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Kind of something I've been wondering for a while..... Why are folks so concerned about having to use "high" rings?  I have used a 3.5-10X50 scope the last few years and it hasn't been any kind of a concern!  Rifle is shooting fine.  Recoil doesn't seem to be any different.   I just don't understand what the big deal is.  Can someone clue me in please.
Post Options Post Options   Thanks (0) Thanks(0)     Back to Top Direct Link To This Post Posted: January/27/2008 at 13:11
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Your face is too high off the stock as oppossed to lower rings. But sometimes it can't be helped. ( Maybe some folks have got fatter faces.....).                          --Ed
Post Options Post Options   Thanks (0) Thanks(0)     Back to Top Direct Link To This Post Posted: January/27/2008 at 13:29
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Originally posted by Tip69 Tip69 wrote:

Kind of something I've been wondering for a while..... Why are folks so concerned about having to use "high" rings?  I have used a 3.5-10X50 scope the last few years and it hasn't been any kind of a concern!  Rifle is shooting fine.  Recoil doesn't seem to be any different.   I just don't understand what the big deal is.  Can someone clue me in please.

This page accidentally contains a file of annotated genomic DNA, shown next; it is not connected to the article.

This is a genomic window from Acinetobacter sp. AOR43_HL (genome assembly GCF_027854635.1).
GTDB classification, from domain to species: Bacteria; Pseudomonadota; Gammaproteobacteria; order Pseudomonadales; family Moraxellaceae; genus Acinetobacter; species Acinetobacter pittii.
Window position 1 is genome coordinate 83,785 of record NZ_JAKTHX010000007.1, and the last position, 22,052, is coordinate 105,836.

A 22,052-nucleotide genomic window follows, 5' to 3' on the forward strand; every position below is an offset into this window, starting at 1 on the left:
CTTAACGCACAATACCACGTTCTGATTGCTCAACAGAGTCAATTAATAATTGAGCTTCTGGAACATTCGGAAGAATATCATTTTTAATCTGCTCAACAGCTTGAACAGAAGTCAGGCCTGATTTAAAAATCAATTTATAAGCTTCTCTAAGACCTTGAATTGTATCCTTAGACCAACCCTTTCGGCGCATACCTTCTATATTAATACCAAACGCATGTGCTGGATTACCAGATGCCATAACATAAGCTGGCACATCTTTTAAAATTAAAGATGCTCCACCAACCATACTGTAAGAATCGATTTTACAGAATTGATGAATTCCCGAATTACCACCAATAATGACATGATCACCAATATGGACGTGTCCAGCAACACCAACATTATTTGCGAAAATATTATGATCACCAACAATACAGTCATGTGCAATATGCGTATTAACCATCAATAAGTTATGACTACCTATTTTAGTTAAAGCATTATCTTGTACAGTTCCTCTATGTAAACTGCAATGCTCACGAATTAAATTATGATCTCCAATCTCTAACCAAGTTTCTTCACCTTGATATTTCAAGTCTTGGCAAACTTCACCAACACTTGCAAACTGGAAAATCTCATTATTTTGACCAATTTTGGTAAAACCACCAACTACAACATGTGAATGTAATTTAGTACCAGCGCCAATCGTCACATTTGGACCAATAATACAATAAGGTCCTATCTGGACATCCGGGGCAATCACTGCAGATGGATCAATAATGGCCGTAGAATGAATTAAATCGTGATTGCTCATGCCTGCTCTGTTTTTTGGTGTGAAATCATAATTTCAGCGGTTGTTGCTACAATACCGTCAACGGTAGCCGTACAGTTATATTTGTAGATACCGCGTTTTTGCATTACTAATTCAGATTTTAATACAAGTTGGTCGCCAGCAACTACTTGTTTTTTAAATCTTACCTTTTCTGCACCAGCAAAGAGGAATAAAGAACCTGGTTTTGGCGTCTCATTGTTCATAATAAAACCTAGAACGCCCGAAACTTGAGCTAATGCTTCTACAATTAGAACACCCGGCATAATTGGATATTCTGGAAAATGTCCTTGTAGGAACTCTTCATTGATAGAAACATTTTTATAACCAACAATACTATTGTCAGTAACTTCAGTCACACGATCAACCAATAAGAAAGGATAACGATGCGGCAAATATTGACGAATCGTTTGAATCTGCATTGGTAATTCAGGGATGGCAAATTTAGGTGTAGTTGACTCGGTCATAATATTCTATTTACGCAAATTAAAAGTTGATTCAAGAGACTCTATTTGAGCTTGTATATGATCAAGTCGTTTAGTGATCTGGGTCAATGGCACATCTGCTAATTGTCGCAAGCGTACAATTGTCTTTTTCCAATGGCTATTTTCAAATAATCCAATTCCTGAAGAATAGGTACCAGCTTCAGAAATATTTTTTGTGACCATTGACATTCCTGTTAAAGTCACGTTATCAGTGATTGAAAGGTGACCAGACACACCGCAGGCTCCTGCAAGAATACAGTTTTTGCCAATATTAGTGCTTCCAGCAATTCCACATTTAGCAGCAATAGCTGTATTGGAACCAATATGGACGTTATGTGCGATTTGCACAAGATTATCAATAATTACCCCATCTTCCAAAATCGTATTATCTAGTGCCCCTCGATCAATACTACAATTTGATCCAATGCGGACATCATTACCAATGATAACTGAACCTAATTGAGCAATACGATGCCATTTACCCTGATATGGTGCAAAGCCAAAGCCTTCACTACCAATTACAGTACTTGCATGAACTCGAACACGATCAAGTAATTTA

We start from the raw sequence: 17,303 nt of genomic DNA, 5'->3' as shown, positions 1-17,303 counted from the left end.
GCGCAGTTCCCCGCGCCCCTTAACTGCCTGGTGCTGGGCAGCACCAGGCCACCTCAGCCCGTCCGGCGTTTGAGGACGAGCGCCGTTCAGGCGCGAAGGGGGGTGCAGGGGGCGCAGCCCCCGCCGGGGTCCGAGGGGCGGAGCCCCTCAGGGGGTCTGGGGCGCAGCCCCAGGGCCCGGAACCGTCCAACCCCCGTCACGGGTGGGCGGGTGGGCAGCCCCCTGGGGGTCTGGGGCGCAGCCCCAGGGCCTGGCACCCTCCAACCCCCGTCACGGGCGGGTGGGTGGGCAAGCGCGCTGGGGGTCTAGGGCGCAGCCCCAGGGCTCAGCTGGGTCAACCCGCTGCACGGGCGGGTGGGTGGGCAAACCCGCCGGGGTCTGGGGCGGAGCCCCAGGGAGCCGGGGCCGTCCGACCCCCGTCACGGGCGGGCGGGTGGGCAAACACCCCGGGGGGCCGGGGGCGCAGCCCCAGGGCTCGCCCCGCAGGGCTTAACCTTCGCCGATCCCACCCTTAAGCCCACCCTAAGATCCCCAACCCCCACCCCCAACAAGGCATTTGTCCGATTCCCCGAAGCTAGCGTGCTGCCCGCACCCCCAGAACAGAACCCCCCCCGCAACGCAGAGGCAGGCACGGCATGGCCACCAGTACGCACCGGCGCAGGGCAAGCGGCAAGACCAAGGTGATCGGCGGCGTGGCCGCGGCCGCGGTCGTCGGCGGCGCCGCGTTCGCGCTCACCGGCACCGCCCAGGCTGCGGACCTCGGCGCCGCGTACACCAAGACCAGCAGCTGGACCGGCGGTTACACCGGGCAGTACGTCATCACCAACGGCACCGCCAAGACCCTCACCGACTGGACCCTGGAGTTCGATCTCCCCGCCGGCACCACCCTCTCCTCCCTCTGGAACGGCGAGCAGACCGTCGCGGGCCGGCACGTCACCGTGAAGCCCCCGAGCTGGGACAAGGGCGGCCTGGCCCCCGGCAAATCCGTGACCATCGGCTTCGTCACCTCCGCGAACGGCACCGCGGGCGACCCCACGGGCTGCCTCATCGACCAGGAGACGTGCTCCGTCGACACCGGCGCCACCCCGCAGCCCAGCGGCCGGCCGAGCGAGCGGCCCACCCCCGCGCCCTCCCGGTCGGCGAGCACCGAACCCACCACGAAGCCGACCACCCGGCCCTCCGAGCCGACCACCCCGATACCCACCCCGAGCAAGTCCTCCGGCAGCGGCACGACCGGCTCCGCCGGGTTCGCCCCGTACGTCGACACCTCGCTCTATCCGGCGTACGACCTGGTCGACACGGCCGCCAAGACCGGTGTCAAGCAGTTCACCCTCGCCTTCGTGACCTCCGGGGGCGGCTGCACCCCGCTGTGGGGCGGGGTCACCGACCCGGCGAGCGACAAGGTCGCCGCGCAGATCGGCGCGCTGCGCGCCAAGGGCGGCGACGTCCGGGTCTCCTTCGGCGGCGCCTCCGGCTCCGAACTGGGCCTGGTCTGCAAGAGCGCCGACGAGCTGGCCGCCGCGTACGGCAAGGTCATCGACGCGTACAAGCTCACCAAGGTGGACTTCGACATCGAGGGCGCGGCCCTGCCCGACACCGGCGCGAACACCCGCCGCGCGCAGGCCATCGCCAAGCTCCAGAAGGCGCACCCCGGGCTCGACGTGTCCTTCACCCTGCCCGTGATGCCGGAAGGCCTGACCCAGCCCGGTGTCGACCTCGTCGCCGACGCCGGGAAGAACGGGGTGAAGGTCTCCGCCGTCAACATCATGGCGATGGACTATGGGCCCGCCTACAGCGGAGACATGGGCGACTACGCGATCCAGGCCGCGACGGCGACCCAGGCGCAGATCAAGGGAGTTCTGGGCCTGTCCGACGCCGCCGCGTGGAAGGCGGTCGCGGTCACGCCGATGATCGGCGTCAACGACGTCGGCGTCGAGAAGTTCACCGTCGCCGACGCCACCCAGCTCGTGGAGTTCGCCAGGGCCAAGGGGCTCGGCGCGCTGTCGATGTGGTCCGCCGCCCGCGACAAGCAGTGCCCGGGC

Consistency is the key to accuracy.  If your scope is to high you are not able to get a good consistent cheek weld on the stock from shot to shot.  Your head will just kind of be free floating and you will have no way to make sure you are in the same position every time.  Once you learn that and set up your rifles that way you will understand see the huge benefits of it.  Then when you pick up a rifle that has a scope mounted to high you will be like, ugh how to people shoot like this.